Thursday, 1 September 2011


Watcha Brummies!

I've just got back from the boozer where me and the rest of the gang met up to discuss what we did on our holidays, the state of Brummie football and to enjoy the general wishy-washy bullshit and camaraderie that seems to come so naturally after a few pints.   As previously reported last month, myself and Lucy didn't go away, which was more of a holiday than a holiday in fact!!

One of the joy's of doing nothing is that I had some time to re-read some of my music books.  As now is the time to start dropping hints for Christmas presents you might like, I thought I'd share with you a couple of book titles that I highly recommend as essential reading about the greatest musical force of the 60's, The Beatles.


If you were to only read one book about The Beatles this should be the one -First published in 1994, the book has been updated to include the Free as a Bird release and it's always best to get the hardback version (above) too if you can, a much easier read than the paperback.  From the masses of books about The Beatles this shines as an outstanding work that I doubt could ever be bettered and Ian McDonald is to be congratulated for the incredible amount of research that must have been undertaken, it is simply staggering.  I find myself in conflict with some of his judgements as to the quality of certain songs, "Across the Universe' to name one, but his observations are thought provoking and we all have our favourites.

It is not a light hearted mop-top romp by any means and there are no pages of photos.  It is a serious reference work that can be read again and again or just in parts.  I thought that the Beatles Anthology book would have been the defining article but of course there was, and still are, obstacles of unnecessary interference from outside of the four members of the group that have prevented the whole truth being printed. Although it is still a great book, you need the muscles of Conan the Librarian to manhandle it's massive size.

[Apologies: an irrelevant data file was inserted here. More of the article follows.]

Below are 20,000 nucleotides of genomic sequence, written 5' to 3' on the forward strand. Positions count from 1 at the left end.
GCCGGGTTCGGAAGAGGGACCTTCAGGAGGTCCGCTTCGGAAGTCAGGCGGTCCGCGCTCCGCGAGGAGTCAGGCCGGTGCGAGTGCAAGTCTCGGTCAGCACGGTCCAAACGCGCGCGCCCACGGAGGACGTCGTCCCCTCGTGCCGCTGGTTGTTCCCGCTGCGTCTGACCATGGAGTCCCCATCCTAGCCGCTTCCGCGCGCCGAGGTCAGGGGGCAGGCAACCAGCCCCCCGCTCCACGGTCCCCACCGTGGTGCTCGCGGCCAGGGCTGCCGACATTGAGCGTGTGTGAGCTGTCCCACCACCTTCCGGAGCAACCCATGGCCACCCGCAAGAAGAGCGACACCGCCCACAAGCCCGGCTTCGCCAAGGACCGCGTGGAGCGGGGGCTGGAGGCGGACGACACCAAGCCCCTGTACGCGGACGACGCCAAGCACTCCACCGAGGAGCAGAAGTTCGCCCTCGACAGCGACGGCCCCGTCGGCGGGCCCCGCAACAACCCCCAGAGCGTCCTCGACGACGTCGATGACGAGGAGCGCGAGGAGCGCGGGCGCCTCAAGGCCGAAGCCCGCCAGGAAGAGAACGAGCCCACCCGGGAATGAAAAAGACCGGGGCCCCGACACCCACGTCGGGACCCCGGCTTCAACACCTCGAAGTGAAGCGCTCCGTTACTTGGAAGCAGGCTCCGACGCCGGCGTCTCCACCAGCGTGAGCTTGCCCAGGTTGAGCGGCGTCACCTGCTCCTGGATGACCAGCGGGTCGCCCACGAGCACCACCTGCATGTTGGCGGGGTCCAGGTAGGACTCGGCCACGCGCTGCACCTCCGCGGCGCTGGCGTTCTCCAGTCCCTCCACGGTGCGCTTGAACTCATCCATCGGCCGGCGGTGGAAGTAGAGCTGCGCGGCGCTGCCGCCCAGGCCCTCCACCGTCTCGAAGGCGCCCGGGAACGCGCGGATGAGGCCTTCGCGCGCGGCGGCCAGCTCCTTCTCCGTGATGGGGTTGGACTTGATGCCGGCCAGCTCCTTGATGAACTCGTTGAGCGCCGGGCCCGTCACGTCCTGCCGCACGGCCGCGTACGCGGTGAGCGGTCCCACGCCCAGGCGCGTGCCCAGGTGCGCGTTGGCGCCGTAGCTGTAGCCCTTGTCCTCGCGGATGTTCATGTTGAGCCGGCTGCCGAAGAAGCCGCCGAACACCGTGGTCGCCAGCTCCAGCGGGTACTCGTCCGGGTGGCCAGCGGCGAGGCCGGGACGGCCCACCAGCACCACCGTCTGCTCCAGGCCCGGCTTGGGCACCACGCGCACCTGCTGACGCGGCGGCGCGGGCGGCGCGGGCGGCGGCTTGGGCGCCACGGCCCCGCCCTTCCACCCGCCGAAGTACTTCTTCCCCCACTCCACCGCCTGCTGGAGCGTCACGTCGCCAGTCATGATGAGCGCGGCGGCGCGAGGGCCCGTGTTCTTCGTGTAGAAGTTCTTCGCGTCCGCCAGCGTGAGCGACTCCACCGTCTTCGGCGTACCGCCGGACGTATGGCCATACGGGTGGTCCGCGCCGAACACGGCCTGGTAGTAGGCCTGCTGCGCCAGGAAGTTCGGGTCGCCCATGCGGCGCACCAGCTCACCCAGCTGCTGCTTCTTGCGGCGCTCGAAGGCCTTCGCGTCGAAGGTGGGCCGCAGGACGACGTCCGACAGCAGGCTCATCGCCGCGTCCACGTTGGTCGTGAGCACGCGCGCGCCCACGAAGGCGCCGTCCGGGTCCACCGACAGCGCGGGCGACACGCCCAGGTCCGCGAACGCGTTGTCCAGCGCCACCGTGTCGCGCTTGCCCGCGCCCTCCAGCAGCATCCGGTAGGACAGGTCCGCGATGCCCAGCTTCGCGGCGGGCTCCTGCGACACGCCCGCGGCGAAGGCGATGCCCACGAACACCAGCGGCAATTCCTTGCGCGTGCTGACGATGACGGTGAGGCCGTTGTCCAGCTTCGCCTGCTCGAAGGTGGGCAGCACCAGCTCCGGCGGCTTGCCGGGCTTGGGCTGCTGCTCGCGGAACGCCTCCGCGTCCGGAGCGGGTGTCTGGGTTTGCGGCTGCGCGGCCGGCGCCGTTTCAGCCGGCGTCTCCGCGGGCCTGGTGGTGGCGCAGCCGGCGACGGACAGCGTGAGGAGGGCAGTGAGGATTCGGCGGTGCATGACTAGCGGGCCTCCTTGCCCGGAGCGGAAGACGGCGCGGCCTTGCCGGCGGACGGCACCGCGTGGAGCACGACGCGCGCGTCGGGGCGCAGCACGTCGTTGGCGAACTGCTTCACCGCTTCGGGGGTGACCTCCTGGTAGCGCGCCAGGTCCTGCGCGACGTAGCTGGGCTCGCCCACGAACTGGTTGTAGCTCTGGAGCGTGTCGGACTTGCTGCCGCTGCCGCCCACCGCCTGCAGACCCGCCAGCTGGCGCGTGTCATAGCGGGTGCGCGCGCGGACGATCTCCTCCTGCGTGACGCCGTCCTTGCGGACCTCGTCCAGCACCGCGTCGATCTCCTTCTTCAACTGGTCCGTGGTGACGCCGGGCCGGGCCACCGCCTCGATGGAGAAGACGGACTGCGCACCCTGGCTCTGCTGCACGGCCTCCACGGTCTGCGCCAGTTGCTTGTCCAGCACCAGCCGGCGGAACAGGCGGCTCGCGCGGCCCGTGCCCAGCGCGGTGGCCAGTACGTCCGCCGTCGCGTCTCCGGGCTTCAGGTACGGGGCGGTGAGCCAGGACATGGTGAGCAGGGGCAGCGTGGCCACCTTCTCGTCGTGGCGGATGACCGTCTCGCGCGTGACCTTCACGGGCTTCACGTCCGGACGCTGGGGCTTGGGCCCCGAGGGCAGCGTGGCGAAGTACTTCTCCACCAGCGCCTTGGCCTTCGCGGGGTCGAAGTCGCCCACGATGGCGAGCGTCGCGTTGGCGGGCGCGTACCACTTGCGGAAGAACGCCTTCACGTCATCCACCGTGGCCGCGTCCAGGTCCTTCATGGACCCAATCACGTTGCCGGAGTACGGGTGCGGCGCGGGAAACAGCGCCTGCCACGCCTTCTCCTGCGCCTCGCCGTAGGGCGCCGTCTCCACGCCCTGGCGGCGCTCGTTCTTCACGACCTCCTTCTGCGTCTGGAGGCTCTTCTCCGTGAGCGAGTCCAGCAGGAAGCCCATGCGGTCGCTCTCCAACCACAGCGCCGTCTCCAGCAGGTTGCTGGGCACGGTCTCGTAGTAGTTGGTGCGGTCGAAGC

One could argue that there is too much detail in Revolution in The Head in some respects but, as with all great books, it is a book to educate and captivate those who may only have a passing knowledge and now wish to delve deeper into the recording sessions, edits etc

From a musicians and songwriters point of view, it describes in detail each and every track recorded by the band and I have spent many an hour listening to the tracks, including the bad edits that I never seem to have heard before, whilst reading the information about its construction and recording.  One might think that it's a bit nerdy to get that interested in small detail but what fascinates me is that EMI would actually release tracks that were imperfect, given that The Beatles were the biggest band ever to have existed.  It also describes what pressure everybody in The Beatles inner circle came under and that was only half of what the band themselves had to endure. 

Absolutely Brilliant, I can't recommend it enough.


Written from McCartney's viewpoint with the aid of Barry Miles this is a treasure trove of information about The Beatles, the London scene, PM's involvement in that and its influences that he brought to the Beatles music.

Apart from being simply the best melodic bass player ever and a truly great songwriter, I am in awe of Paul McCartneys imagination, dedication and drive throughout his Beatles career to do his best but often feel that, following the demise of the band, his insistence at trying to convince the public and specifically John Lennon fans that he was as important to the band, has worked against him.  

For me, his role and place in history needs no explanation, "You are what you are" and he is Paul McCartney end of story.   Apart from a few opening paragraphs where he, once again, says he and John were the best of mates and how much he admired and loved him, this book centres itself on some fascinating insights into their songwriting adventures without the need to apologise or justify his rightful place in history.